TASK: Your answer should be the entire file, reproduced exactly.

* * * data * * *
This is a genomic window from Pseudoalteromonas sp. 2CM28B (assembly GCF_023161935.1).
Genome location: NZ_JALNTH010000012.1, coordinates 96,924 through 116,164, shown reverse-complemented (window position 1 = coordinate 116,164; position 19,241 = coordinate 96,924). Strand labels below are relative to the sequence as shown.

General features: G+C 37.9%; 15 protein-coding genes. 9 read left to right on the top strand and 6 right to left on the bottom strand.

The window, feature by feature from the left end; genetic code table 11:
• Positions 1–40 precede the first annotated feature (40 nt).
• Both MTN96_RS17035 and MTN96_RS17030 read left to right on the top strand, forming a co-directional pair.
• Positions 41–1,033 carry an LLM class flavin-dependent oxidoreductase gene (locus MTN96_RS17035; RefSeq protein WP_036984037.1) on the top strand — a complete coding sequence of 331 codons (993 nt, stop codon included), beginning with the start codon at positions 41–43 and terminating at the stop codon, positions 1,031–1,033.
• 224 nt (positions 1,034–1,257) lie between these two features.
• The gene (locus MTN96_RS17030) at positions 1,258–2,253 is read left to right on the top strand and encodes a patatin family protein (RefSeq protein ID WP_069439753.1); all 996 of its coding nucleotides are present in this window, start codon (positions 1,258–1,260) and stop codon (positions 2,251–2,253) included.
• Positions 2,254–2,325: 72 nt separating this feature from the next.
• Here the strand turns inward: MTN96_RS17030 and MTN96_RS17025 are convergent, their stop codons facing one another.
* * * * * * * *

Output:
This is a genomic window from Pseudoalteromonas sp. 2CM28B (assembly GCF_023161935.1).
Genome location: NZ_JALNTH010000012.1, coordinates 96,924 through 116,164, shown reverse-complemented (window position 1 = coordinate 116,164; position 19,241 = coordinate 96,924). Strand labels below are relative to the sequence as shown.

General features: G+C 37.9%; 15 protein-coding genes. 9 read left to right on the top strand and 6 right to left on the bottom strand.

The window, feature by feature from the left end; genetic code table 11:
• Positions 1–40 precede the first annotated feature (40 nt).
• Both MTN96_RS17035 and MTN96_RS17030 read left to right on the top strand, forming a co-directional pair.
• Positions 41–1,033 carry an LLM class flavin-dependent oxidoreductase gene (locus MTN96_RS17035; RefSeq protein WP_036984037.1) on the top strand — a complete coding sequence of 331 codons (993 nt, stop codon included), beginning with the start codon at positions 41–43 and terminating at the stop codon, positions 1,031–1,033.
• 224 nt (positions 1,034–1,257) lie between these two features.
• The gene (locus MTN96_RS17030) at positions 1,258–2,253 is read left to right on the top strand and encodes a patatin family protein (RefSeq protein ID WP_069439753.1); all 996 of its coding nucleotides are present in this window, start codon (positions 1,258–1,260) and stop codon (positions 2,251–2,253) included.
• Positions 2,254–2,325: 72 nt separating this feature from the next.
• Here the strand turns inward: MTN96_RS17030 and MTN96_RS17025 are convergent, their stop codons facing one another.